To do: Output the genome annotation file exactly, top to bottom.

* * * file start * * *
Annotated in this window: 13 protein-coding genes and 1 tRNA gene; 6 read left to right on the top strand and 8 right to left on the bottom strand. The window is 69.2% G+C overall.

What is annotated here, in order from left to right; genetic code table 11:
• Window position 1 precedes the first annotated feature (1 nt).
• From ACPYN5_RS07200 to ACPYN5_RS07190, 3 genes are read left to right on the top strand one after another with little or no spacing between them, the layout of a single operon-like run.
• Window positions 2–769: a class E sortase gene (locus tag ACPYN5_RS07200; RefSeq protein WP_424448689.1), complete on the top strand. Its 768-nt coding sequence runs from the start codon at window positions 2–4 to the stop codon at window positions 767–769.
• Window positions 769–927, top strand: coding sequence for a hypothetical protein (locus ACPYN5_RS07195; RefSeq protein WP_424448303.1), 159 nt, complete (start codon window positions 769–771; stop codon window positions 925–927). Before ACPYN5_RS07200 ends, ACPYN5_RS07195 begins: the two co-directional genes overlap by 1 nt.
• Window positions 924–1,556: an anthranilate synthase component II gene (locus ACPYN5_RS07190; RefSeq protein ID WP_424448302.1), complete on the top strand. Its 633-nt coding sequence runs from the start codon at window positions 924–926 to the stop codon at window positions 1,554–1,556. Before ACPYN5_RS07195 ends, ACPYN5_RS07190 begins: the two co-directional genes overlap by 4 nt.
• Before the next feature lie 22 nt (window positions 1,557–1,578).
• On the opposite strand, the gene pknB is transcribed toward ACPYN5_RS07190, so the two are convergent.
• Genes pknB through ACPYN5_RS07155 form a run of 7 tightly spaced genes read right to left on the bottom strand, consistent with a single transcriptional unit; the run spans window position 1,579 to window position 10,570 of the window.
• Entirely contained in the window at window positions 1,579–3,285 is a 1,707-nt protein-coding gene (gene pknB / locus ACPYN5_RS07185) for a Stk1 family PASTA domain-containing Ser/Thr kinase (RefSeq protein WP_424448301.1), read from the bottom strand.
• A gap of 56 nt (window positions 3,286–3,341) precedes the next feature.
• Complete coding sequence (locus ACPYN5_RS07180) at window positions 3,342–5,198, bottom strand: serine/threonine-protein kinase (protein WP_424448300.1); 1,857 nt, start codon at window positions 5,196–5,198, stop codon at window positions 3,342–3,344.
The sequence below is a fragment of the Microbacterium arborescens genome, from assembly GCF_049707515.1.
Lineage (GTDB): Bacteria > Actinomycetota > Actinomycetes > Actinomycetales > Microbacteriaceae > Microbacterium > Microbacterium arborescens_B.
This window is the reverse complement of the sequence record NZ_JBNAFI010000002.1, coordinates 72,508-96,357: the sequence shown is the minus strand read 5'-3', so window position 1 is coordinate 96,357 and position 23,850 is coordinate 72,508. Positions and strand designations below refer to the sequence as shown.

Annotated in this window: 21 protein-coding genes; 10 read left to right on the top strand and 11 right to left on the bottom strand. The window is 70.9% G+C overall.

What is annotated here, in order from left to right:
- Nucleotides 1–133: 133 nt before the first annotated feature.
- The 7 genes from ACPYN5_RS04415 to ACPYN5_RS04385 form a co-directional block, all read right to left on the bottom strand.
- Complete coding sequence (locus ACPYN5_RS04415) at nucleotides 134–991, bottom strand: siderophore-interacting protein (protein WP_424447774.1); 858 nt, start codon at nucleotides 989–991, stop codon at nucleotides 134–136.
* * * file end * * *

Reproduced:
Annotated in this window: 13 protein-coding genes and 1 tRNA gene; 6 read left to right on the top strand and 8 right to left on the bottom strand. The window is 69.2% G+C overall.

What is annotated here, in order from left to right; genetic code table 11:
• Window position 1 precedes the first annotated feature (1 nt).
• From ACPYN5_RS07200 to ACPYN5_RS07190, 3 genes are read left to right on the top strand one after another with little or no spacing between them, the layout of a single operon-like run.
• Window positions 2–769: a class E sortase gene (locus tag ACPYN5_RS07200; RefSeq protein WP_424448689.1), complete on the top strand. Its 768-nt coding sequence runs from the start codon at window positions 2–4 to the stop codon at window positions 767–769.
• Window positions 769–927, top strand: coding sequence for a hypothetical protein (locus ACPYN5_RS07195; RefSeq protein WP_424448303.1), 159 nt, complete (start codon window positions 769–771; stop codon window positions 925–927). Before ACPYN5_RS07200 ends, ACPYN5_RS07195 begins: the two co-directional genes overlap by 1 nt.
• Window positions 924–1,556: an anthranilate synthase component II gene (locus ACPYN5_RS07190; RefSeq protein ID WP_424448302.1), complete on the top strand. Its 633-nt coding sequence runs from the start codon at window positions 924–926 to the stop codon at window positions 1,554–1,556. Before ACPYN5_RS07195 ends, ACPYN5_RS07190 begins: the two co-directional genes overlap by 4 nt.
• Before the next feature lie 22 nt (window positions 1,557–1,578).
• On the opposite strand, the gene pknB is transcribed toward ACPYN5_RS07190, so the two are convergent.
• Genes pknB through ACPYN5_RS07155 form a run of 7 tightly spaced genes read right to left on the bottom strand, consistent with a single transcriptional unit; the run spans window position 1,579 to window position 10,570 of the window.
• Entirely contained in the window at window positions 1,579–3,285 is a 1,707-nt protein-coding gene (gene pknB / locus ACPYN5_RS07185) for a Stk1 family PASTA domain-containing Ser/Thr kinase (RefSeq protein WP_424448301.1), read from the bottom strand.
• A gap of 56 nt (window positions 3,286–3,341) precedes the next feature.
• Complete coding sequence (locus ACPYN5_RS07180) at window positions 3,342–5,198, bottom strand: serine/threonine-protein kinase (protein WP_424448300.1); 1,857 nt, start codon at window positions 5,196–5,198, stop codon at window positions 3,342–3,344.
The sequence below is a fragment of the Microbacterium arborescens genome, from assembly GCF_049707515.1.
Lineage (GTDB): Bacteria > Actinomycetota > Actinomycetes > Actinomycetales > Microbacteriaceae > Microbacterium > Microbacterium arborescens_B.
This window is the reverse complement of the sequence record NZ_JBNAFI010000002.1, coordinates 72,508-96,357: the sequence shown is the minus strand read 5'-3', so window position 1 is coordinate 96,357 and position 23,850 is coordinate 72,508. Positions and strand designations below refer to the sequence as shown.

Annotated in this window: 21 protein-coding genes; 10 read left to right on the top strand and 11 right to left on the bottom strand. The window is 70.9% G+C overall.

What is annotated here, in order from left to right:
- Nucleotides 1–133: 133 nt before the first annotated feature.
- The 7 genes from ACPYN5_RS04415 to ACPYN5_RS04385 form a co-directional block, all read right to left on the bottom strand.
- Complete coding sequence (locus ACPYN5_RS04415) at nucleotides 134–991, bottom strand: siderophore-interacting protein (protein WP_424447774.1); 858 nt, start codon at nucleotides 989–991, stop codon at nucleotides 134–136.